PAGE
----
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While Abu Dhabi continues to buttress its credentials as an aspiring leader in green technologies with new investments, the emirate is already beginning to reap the benefits of previous similar policies and is hoping that initial successes will pave the way for further renewable energy projects.



On July 12 Abu Dhabi's Aabar Investments purchased 4% of Tesla Motors, a leading producer of electric cars. Aabar, whose largest stakeholder is the International Petroleum Investment Company (IPIC), which in turn is wholly owned by the government of Abu Dhabi, bought the stake from Stuttgart-based Daimler AG, of which Aabar is a major shareholder.



It is the first joint strategic project the two companies have undertaken together since Aabar acquired 9.1% of the share capital of Daimler in March 2009 for $2.7bn.



Khadem Al Qubaisi, the chairman of Aabar Investments PJSC, said in a statement, "When we acquired our stake in Daimler in March we identified a number of potential areas for cooperation between our two businesses. One of these was a desire to focus on the development of electric vehicles and projects aiming at the reduction of carbon dioxide emissions."



Given Abu Dhabi's foray into all things green in recent years – which includes Masdar City, a carbon-neutral city development where electric-powered pod-cars are expected to play a key role in transportation – the investment is seen a strategic fit with the emirate's environmental ambitions.



Abu Dhabi has set itself the goal of becoming a paragon for renewable energy and clean technologies through its Masdar Initiative, a multibillion dollar, multi-faceted investment in alternative energy established in 2006 that is expected to deepen and support the entire future energy value chain. The capital has also stated that it wants to generate 7% of its electricity from renewable energy sources by 2020.



It was policies such as these, as well as some skilful political oratory, that helped the UAE to become the new headquarters of the International Renewable Energy Agency (IRENA), the first intergovernmental agency focused on the promotion of environmentally friendly initiatives.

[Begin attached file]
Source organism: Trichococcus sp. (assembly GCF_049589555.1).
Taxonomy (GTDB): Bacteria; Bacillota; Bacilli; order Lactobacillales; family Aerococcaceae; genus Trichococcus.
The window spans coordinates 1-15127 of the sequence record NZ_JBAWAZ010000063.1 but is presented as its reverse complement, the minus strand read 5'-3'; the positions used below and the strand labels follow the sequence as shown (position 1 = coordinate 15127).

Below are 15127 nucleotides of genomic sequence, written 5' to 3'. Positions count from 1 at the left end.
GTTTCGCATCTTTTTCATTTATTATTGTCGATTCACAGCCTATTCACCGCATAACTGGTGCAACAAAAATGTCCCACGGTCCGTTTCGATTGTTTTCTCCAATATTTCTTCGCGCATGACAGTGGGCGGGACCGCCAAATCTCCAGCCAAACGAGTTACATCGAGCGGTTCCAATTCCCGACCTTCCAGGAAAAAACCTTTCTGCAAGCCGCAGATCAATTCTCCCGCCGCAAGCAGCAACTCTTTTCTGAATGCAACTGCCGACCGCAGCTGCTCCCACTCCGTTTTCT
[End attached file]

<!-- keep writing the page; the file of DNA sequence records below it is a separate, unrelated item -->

On June 30, IRENA's 136-member body watched as Germany and Austria, the UAE's rivals to host the fledgling agency, agreed to step aside to allow the headquarters to be set up in rent-free offices in Masdar City. During its start-up phase the new organisation will have a staff of approximately 120 people, recruited from the best international institutions from across the world. However, it is expected that more employees will be needed as the agency develops, which means staffing numbers will climb to 250.



Fittingly, the news of this landmark decision to house a UN body outside of the developed world came just a month after the emirate enjoyed its first output from alternative energy.



On May 30 at a ceremony at Masdar City, officials connected a 10-MW solar panel plant to the electricity grid. The project is ground breaking for the Middle East and supporters believe the $50.3m project is testimony to the argument that solar energy is a viable method of powering, at least in part, the emirate's electricity needs.



It is important to note that although the current project is small in comparison to some other countries, such as Germany, it will still generate a considerable amount of electricity. The 17,500 MW-hours of power it will create each year will help play a role in fuelling the emirate's expanding economy. Roughly speaking, one megawatt is enough electricity to power between 500 and 1000 homes, so the output is a welcome boost.



Of course, there are also the environmental benefits to the project. According to Masdar officials, instead of releasing 15,000 tonnes of carbon dioxide a year into the atmosphere, the electricity generated by the solar panels will be carbon free. When compared to the carbon dioxide emitted by cars it is equivalent to taking 3300 petrol-guzzling cars off the emirate's roads.



It may be early days in Abu Dhabi's use of solar power but now that the first project has been a success it opens the door to others. "The connection of this plant marks an important milestone in the development of Masdar City and in our emirate's history," said Sultan Al Jaber, the CEO of Masdar. "We believe this is just the first delivery of the rich potential of solar energy, and we will continue to deliver clean sources of energy to Abu Dhabi and beyond."

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